seldom


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sel·dom

 (sĕl′dəm)
adv.
Not often; infrequently or rarely. See Usage Note at rarely.
adj.
Infrequent; rare: one of my seldom visits to the area.

[Middle English, from Old English seldum, alteration of seldan.]

sel′dom·ness n.

seldom

(ˈsɛldəm)
adv
not often; rarely. Also (obsolete): seldomly
[Old English seldon; related to Old Norse sjāldan, Old High German seltan]

sel•dom

(ˈsɛl dəm)

adv.
1. on only a few occasions; rarely; infrequently.
adj.
2. rare; infrequent.
[before 900; Middle English; Old English seldum, variant of seldan, c. Old Frisian sielden, Old High German seltan, Old Norse sjaldan]

seldom

Seldom is a formal or literary word. It is used to say that something does not happen very often.

1. position in clause
  • If there is no auxiliary verb, seldom usually goes in front of the verb, unless the verb is be.
He seldom laughed.
It seldom rains there.
  • Seldom goes after be.
She was seldom late for work.
  • If there is an auxiliary verb, seldom goes after it.
These birds are seldom seen.
They can seldom agree on anything.
  • If there is more than one auxiliary verb, seldom goes after the first one.
I have seldom been asked such difficult questions.
  • In literary writing, seldom is sometimes put at the beginning of a sentence, followed by an auxiliary verb and the subject.
Seldom did he ask me questions about our finances.
Seldom can there have been such a happy couple.
2. 'hardly ever'

Seldom is not normally used in conversation. Instead people say hardly ever.

It hardly ever rains there.
I've hardly ever been asked anything like that.
ThesaurusAntonymsRelated WordsSynonymsLegend:
Adv.1.seldom - not often; "we rarely met"

seldom

seldom

adverb
Translations
zřídka
sjældent
malofte
harvoin
rijetko
sjaldan
めったに・・・しない
드물게
reti
redko
sällan
ไม่ค่อยจะ
hiếm khi

seldom

[ˈseldəm] ADVrara vez, pocas veces, casi nunca
it seldom rains hereaquí rara vez llueve, aquí llueve pocas vecesaquí no llueve casi nunca
seldom, if everrara vez or pocas veces, si es que alguna

seldom

[ˈsɛldəm] advrarement
It seldom rains there → Il pleut rarement là-bas.

seldom

advselten; I seldom go thereich gehe (nur) selten dorthin; they are seldom seenman sieht sie nur selten; seldom have I …ich habe selten; seldom, if ever, does he do thater tut das nur äußerst selten

seldom

[ˈsɛldəm] advdi rado, raramente

seldom

(ˈseldəm) adverb
rarely; not often. I've seldom experienced such rudeness.

seldom

نادِراً ما zřídka sjældent selten σπάνια rara vez harvoin rarement rijetko raramente めったに・・・しない 드물게 zelden sjelden rzadko raramente редко sällan ไม่ค่อยจะ nadiren hiếm khi 很少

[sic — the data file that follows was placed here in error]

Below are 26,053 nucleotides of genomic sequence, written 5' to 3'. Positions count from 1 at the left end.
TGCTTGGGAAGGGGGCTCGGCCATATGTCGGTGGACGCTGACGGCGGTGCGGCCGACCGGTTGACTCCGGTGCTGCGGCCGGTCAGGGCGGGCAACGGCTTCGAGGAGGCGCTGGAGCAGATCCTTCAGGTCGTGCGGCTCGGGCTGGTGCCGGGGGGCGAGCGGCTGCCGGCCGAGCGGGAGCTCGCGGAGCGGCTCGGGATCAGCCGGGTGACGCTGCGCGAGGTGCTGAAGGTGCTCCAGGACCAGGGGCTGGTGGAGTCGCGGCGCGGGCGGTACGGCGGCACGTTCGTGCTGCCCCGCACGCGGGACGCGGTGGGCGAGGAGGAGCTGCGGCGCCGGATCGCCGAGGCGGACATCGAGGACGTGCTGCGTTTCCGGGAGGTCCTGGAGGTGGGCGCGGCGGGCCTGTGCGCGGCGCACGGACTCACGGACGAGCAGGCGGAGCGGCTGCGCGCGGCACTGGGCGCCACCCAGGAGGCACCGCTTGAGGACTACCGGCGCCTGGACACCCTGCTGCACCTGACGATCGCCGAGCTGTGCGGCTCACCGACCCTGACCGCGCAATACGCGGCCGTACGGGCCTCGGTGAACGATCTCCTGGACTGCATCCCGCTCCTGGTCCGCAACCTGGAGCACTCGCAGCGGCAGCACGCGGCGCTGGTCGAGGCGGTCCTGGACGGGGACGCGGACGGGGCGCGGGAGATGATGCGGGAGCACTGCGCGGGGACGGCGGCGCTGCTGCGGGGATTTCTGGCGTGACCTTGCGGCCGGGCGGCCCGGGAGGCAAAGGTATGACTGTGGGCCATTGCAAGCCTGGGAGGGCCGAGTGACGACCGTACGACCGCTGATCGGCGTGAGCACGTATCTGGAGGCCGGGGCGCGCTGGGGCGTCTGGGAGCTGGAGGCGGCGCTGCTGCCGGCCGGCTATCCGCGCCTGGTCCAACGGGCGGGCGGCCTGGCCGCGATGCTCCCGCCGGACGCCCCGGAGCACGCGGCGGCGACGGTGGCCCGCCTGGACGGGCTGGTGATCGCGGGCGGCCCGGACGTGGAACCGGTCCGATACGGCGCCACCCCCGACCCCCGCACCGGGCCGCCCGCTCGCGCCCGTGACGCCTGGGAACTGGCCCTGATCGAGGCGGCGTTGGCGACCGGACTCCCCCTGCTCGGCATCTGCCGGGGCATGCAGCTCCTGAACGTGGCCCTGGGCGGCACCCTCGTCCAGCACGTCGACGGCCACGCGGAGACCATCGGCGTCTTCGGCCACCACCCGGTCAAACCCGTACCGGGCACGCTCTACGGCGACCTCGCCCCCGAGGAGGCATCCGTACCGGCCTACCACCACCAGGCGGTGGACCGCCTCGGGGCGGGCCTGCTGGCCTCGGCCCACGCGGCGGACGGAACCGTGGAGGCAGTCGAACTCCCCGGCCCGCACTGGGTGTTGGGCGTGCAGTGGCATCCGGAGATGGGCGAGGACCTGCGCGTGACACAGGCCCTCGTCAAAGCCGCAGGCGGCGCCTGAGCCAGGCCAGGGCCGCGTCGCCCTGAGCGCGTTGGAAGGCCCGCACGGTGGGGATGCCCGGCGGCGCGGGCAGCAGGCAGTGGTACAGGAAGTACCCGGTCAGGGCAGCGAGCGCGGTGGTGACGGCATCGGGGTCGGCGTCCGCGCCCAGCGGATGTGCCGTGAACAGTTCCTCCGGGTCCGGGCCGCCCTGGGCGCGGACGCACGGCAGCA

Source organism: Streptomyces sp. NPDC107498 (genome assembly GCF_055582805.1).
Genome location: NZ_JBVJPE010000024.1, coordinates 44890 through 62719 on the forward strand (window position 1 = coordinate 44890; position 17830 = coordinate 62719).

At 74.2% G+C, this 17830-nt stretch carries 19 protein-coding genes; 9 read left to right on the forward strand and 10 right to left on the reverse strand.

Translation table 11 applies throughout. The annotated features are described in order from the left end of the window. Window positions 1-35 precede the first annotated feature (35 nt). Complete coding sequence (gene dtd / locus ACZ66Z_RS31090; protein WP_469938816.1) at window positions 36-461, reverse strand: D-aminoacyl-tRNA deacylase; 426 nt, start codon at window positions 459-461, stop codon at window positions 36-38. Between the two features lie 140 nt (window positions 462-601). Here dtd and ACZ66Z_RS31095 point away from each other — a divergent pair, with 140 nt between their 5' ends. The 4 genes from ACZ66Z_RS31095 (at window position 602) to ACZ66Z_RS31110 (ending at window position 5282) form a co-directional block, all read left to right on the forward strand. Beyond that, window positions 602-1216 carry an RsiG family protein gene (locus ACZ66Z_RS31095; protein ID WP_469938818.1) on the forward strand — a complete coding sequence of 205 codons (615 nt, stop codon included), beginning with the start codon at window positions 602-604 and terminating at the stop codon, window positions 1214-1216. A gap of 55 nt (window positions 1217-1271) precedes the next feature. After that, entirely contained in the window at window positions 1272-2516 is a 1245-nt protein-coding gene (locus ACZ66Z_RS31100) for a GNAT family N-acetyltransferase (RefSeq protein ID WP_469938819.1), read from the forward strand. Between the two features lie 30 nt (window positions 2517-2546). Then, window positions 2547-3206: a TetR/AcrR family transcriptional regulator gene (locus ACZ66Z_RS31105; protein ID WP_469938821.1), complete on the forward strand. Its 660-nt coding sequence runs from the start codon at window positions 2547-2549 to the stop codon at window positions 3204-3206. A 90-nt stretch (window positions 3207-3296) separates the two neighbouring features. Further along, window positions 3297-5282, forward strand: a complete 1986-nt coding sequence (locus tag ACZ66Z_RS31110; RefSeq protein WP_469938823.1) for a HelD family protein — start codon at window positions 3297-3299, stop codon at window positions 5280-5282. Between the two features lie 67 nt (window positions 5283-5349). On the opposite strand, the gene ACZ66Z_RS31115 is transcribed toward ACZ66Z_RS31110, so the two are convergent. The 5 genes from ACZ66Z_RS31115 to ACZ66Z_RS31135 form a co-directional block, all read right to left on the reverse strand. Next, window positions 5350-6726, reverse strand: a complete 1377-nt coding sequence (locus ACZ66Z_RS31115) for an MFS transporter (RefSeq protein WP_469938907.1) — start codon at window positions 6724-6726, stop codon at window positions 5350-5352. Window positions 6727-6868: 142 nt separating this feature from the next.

seldom

adv. rara vez, con rareza, raramente.
References in classic literature ?
Elizabeth, or Beth, as everyone called her, was a rosy, smooth- haired, bright-eyed girl of thirteen, with a shy manner, a timid voice, and a ;peaceful expression which was seldom disturbed.
During the last years of young David's boyhood he saw his mother but seldom and she became for him just a woman with whom he had once lived.
He spoke and wrote his own language so seldom that it came to him awkwardly.
He knew his fellow-creatures better than most men; knew that inner life which so seldom unfolds itself to unanointed* eyes.
On the other hand, the quick, roving eye of the scout seldom rested.
It is very seldom that mere ordinary people like John and myself secure ancestral halls for the summer.
On my occasional visits to the town aforesaid, I seldom failed to turn down Pyncheon Street, for the sake of passing through the shadow of these two antiquities, --the great elm-tree and the weather-beaten edifice.
Not seldom in this life, when, on the right side, fortune's favorites sail close by us, we, though all adroop before, catch somewhat of the rushing breeze, and joyfully feel our bagging sails fill out.
They seldom come nearer to it than planting-time, harvest- time, cherry-time, spring-time, or fall-time.
But the large rivers are full of vessels, and abound with excellent fish; for they seldom get any from the sea, because the sea fish are of the same size with those in Europe, and consequently not worth catching; whereby it is manifest, that nature, in the production of plants and animals of so extraordinary a bulk, is wholly confined to this continent, of which I leave the reasons to be determined by philosophers.
If associates could not be found at home, recourse would be had to the aid of foreign powers, who would seldom be disinclined to encouraging the dissensions of a Confederacy, from the firm union of which they had so much to fear.
IT IS a just and not a new observation, that enemies to particular persons, and opponents to particular measures, seldom confine their censures to such things only in either as are worthy of blame.